Her new study, "How New York City's Charter Schools Affect Achievement," shows that charter students, typically from more disadvantaged families in places like Harlem, perform almost as well as students in affluent suburbs like Scarsdale. Because there are more applicants than spaces, New York admits charter students with a lottery system. The study nullifies any self-selection bias by comparing students who attend charters only with those who applied for admission through the lottery, but did not get in. "Lottery-based studies," notes Ms. Hoxby, "are scientific and more reliable."
According to the study, the most comprehensive of its kind to date, New York charter applicants are more likely than the average New York family to be black, poor and living in homes with adults who possess fewer education credentials. But positive results already begin to emerge by the third grade: The average charter student is scoring 5.8 points higher than his lotteried-out peers in math and 5.3 points higher in English. In grades four through eight, the charter student jumps ahead by 5 more points each year in math and 3.6 points each year in English.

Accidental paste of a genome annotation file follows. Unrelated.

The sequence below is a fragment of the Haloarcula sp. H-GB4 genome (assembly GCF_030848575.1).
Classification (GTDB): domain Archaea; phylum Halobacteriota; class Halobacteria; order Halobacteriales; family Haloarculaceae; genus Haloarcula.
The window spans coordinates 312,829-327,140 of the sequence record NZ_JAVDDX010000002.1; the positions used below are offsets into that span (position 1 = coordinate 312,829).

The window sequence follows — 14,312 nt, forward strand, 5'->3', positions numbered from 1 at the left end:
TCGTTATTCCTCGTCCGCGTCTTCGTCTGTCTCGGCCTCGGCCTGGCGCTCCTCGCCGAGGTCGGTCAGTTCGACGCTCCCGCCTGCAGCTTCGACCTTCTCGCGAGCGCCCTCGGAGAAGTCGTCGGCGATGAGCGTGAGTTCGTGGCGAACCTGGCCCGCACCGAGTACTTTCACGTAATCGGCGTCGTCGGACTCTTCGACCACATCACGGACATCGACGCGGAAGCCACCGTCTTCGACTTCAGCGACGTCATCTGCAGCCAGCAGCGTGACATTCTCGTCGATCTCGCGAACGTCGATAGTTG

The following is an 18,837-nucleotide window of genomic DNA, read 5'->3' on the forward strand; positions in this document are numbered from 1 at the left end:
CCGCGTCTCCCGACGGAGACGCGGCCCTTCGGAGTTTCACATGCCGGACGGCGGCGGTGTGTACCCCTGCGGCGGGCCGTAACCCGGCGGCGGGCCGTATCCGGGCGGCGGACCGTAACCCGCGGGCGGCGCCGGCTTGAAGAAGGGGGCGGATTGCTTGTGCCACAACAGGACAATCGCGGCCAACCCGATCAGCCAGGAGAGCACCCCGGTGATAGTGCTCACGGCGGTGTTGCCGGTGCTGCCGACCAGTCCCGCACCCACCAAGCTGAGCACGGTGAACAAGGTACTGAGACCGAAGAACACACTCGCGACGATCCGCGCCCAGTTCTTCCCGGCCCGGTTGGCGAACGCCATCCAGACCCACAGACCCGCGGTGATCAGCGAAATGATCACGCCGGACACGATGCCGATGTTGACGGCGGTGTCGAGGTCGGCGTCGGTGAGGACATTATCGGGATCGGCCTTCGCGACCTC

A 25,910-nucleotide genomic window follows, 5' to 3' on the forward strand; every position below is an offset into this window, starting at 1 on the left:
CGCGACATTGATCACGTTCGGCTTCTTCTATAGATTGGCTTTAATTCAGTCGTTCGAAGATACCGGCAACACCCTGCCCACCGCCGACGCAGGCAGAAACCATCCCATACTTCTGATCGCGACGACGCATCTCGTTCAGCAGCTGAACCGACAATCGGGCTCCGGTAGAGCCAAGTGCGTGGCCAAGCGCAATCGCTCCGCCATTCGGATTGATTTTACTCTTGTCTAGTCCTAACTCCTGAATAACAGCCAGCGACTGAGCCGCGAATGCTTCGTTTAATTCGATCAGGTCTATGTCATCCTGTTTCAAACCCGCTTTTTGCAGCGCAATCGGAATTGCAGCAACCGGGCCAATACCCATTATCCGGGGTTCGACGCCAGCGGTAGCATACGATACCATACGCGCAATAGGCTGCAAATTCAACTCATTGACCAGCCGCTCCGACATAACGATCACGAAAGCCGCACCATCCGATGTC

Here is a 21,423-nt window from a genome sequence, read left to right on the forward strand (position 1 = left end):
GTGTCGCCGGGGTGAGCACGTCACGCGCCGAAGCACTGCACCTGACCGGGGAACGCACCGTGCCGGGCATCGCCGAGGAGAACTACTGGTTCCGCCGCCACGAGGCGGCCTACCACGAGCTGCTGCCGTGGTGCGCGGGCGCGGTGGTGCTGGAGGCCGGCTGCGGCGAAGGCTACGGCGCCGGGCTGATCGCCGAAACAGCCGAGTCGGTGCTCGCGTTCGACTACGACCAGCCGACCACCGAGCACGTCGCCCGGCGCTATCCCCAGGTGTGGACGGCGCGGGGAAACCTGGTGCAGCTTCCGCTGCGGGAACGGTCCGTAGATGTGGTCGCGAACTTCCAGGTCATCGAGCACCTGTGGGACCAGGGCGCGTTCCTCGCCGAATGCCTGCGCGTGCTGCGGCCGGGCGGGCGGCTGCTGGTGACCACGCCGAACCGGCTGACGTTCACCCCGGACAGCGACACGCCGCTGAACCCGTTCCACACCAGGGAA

Charter students are also shrinking the learning gap between low-income minorities and more affluent whites. "On average," the report concludes, "a student who attended a charter school for all of the grades kindergarten through eight would close about 86% of the 'Scarsdale-Harlem achievement gap' in math and 66% of the achievement gap in English."
The New York results are not unique. In a separate study, Ms. Hoxby found Chicago's charters performing even better than the Big Apple's. Using the same methodology, other researchers have seen similar results in Boston.Charters are also a bargain for taxpayers. Nationwide on average, per-pupil spending is 61% that of surrounding public schools.
Thursday, September 24, 2009
Same old news is good news
A new charter school study has come out. This one confirms what other studies have shown: charter schools outperform regular public schools. So, nothing new here, but it's important to continue to note the mounting evidence.
Posted by Freeven at -- 7:04 AM